What Is Training Design?

  Reviewed by: Michelle Seidel, B.Sc., LL.B., MBA
  Written by: Nat Howard      Updated November 08, 2018
Digital technology in the classroom

New employees go through training and orientation. But what about the employees that have been on your team for years who also need the chance to improve and grow? Training design is developing new training and educational courses and lessons for your existing employees. It roots out the gaps in training and fills them in with new material for better performance. It also allows your team to grow their skills rather than becoming static in their roles.

Assess Needs and Training Objectives

Training design allows a company to assess its needs and present solutions in clearly defined goals. When training current employees to learn a new task, you first have to understand what they already know and how they could improve. Needs can come from an overall organizational and strategic point of view, from departments or teams or from an individual evaluation. Assessing the needs of the organization can determine the training objectives. These objectives will become the building blocks of your training design. By finding the weak spots in previous employee training or knowledge and addressing company needs, you can see where you want the training to go – the next step is how to get there.

Delivery of Lessons

Once the training objectives are set, consider the delivery mode of the message. Web-based training, webinars and interactive websites have changed how we train and learn. But is this the right way to your objectives? Mentoring, self-paced workshops or instructor-led small classes may be the best way to tackle your objectives. All training design must fit into a pre-existing budget, or be proposed with a budget.

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Action Plans

The training objectives are the end goal. Once these are set and once you know what you want your team or company to learn, you can begin to design the training program to teach and reach your objectives. Adults and children have one thing in common: they do not want to sit through a boring lecture. Action plans need to have action. Adults learn by doing, and interactive learning through workshops, hands-on exercises, activities, role plays and group discussions are all actionable training that engages employees. Remember that some learners are visual and others are auditory. When you embark on a training design, keep the word “action” in mind when it comes to lesson planning.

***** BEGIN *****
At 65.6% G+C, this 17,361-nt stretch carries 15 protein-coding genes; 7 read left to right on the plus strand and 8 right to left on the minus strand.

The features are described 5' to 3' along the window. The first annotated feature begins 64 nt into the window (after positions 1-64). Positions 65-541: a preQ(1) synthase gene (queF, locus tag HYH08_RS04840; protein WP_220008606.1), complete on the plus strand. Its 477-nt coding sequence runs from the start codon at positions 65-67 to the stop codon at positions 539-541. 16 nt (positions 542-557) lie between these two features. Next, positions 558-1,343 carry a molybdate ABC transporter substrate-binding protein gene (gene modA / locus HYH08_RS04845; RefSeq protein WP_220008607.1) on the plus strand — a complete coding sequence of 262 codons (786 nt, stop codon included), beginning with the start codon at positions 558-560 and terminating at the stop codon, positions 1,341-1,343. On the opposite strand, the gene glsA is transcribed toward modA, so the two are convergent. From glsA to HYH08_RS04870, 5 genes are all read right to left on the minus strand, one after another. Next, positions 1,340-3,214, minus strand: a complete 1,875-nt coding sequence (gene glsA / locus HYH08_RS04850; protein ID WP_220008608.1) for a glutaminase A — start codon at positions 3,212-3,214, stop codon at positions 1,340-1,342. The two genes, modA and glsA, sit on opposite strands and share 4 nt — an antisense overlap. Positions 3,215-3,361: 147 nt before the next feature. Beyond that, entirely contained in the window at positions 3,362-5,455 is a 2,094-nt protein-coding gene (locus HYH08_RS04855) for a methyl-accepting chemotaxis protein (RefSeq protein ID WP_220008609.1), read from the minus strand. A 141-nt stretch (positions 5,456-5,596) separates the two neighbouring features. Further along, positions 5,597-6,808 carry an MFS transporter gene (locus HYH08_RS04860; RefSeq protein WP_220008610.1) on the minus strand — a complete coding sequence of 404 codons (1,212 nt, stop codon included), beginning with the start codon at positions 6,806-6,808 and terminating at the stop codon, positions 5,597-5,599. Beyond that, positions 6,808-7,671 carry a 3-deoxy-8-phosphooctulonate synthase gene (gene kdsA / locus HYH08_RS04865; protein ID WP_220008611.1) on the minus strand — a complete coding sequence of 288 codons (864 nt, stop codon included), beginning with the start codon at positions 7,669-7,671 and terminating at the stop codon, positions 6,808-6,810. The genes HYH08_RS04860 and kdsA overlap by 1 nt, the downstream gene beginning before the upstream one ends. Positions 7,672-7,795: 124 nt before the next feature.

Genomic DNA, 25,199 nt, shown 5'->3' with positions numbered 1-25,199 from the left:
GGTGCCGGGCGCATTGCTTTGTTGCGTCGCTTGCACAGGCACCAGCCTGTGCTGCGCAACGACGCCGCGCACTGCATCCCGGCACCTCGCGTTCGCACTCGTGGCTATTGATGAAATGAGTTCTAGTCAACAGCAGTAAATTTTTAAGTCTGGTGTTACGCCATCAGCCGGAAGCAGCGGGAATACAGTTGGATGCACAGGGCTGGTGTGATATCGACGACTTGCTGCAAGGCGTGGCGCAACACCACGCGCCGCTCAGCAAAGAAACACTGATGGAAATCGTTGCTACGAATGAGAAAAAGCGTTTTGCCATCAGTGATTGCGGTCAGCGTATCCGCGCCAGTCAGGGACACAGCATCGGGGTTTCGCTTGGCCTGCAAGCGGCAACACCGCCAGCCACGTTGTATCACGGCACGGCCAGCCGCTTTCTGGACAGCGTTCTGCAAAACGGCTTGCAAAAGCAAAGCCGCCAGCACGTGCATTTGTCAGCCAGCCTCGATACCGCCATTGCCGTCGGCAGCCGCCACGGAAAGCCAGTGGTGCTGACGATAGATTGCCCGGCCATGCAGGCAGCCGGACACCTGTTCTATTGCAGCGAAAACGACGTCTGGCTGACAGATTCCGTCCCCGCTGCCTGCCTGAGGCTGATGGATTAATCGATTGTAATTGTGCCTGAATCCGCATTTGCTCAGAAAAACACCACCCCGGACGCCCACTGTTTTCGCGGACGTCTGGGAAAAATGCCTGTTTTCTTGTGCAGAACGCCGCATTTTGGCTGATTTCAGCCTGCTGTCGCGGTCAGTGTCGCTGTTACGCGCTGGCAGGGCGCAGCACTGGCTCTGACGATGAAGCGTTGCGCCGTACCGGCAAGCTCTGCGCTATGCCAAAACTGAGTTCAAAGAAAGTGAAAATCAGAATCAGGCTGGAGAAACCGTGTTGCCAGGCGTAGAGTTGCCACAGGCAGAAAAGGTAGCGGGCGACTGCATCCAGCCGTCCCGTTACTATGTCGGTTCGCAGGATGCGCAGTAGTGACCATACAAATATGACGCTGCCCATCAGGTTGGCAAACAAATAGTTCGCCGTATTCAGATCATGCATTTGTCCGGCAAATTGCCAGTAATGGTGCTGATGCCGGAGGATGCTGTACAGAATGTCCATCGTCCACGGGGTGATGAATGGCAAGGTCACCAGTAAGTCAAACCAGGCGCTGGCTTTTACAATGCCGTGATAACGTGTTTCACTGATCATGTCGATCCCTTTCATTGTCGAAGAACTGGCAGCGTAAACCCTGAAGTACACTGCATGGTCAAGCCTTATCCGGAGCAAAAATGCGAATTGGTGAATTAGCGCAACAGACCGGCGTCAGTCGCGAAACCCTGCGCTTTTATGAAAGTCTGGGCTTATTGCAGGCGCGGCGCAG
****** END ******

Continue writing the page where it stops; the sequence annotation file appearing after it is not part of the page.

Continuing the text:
Design Your Training

A program design may include the mode of delivery, a set of teaching plans that will be delivered through instructors, web, or self-guided reading and assignments that test and challenge the employee’s understanding of the content. When implementing a training program, the time limits and ending dates are as important as the objective goals. The training must meet an end, and the end result must meet the objective solutions. Design a schedule for training activities, as well as all resources needed to participate.

Evaluate the Process

Effective training helps learners to be engaged with lessons that flow logically for better learning, with wisely used resources and an end result that meets learning and training objectives. Revising and adjusting plans can lead to new assessments and training objectives. Training design is a means to continuous improvement.

About the Author

Nat Howard holds an MA in Professional Writing from the University of Roehampton. Her background is in user experience, marketing and content management for both small businesses and large Fortune 500 companies.

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